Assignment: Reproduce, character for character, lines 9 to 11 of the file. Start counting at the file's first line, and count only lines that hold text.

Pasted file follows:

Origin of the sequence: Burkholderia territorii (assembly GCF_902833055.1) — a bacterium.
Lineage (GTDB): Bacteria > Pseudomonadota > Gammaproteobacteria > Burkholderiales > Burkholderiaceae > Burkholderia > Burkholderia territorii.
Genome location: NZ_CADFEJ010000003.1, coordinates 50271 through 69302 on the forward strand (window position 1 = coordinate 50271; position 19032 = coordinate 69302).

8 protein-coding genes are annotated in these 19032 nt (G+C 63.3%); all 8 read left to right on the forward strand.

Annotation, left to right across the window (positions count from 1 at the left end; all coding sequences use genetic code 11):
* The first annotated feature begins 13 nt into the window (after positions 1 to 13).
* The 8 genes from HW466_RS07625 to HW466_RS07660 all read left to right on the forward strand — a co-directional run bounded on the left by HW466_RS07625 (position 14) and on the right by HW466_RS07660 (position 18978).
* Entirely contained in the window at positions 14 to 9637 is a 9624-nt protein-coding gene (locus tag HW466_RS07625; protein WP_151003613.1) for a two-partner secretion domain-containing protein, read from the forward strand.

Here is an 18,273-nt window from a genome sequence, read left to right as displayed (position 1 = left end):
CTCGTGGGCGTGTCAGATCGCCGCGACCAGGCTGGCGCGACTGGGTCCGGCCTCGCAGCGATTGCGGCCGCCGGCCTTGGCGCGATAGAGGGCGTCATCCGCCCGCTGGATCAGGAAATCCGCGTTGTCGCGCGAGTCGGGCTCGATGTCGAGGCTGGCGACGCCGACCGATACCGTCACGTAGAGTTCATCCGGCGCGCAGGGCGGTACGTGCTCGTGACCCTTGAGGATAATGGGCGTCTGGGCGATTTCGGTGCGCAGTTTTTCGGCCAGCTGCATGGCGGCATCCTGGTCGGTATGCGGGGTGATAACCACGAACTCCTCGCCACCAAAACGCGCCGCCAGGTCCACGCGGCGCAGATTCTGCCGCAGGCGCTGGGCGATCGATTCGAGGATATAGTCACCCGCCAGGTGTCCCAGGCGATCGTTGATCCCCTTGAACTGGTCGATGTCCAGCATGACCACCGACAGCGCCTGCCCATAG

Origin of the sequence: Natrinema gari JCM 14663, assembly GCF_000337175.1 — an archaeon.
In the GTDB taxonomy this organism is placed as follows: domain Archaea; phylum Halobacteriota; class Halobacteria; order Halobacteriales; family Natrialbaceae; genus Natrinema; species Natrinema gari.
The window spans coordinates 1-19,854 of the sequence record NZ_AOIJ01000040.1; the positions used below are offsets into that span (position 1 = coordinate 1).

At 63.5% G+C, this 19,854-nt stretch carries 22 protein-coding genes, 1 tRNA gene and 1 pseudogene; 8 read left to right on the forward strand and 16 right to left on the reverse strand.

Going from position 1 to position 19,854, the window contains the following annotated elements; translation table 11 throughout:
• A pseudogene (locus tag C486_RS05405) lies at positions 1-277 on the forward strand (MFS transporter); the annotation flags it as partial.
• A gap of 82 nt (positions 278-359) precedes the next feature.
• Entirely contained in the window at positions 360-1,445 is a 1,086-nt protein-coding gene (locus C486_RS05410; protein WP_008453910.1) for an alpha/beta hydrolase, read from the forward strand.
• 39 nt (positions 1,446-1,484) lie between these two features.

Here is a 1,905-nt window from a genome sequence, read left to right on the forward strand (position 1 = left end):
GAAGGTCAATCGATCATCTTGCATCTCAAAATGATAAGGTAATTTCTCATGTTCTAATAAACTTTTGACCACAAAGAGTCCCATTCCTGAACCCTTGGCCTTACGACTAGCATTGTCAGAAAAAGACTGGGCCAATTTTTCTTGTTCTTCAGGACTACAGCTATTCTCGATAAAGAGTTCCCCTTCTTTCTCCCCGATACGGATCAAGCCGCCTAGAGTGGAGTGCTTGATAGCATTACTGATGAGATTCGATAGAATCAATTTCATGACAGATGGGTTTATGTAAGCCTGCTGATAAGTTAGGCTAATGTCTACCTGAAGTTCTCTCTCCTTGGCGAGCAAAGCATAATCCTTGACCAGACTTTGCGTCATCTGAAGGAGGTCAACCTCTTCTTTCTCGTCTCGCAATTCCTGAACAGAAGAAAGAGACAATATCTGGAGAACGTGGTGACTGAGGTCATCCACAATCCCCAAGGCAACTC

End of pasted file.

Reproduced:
Here is an 18,273-nt window from a genome sequence, read left to right as displayed (position 1 = left end):
CTCGTGGGCGTGTCAGATCGCCGCGACCAGGCTGGCGCGACTGGGTCCGGCCTCGCAGCGATTGCGGCCGCCGGCCTTGGCGCGATAGAGGGCGTCATCCGCCCGCTGGATCAGGAAATCCGCGTTGTCGCGCGAGTCGGGCTCGATGTCGAGGCTGGCGACGCCGACCGATACCGTCACGTAGAGTTCATCCGGCGCGCAGGGCGGTACGTGCTCGTGACCCTTGAGGATAATGGGCGTCTGGGCGATTTCGGTGCGCAGTTTTTCGGCCAGCTGCATGGCGGCATCCTGGTCGGTATGCGGGGTGATAACCACGAACTCCTCGCCACCAAAACGCGCCGCCAGGTCCACGCGGCGCAGATTCTGCCGCAGGCGCTGGGCGATCGATTCGAGGATATAGTCACCCGCCAGGTGTCCCAGGCGATCGTTGATCCCCTTGAACTGGTCGATGTCCAGCATGACCACCGACAGCGCCTGCCCATAG

Origin of the sequence: Natrinema gari JCM 14663, assembly GCF_000337175.1 — an archaeon.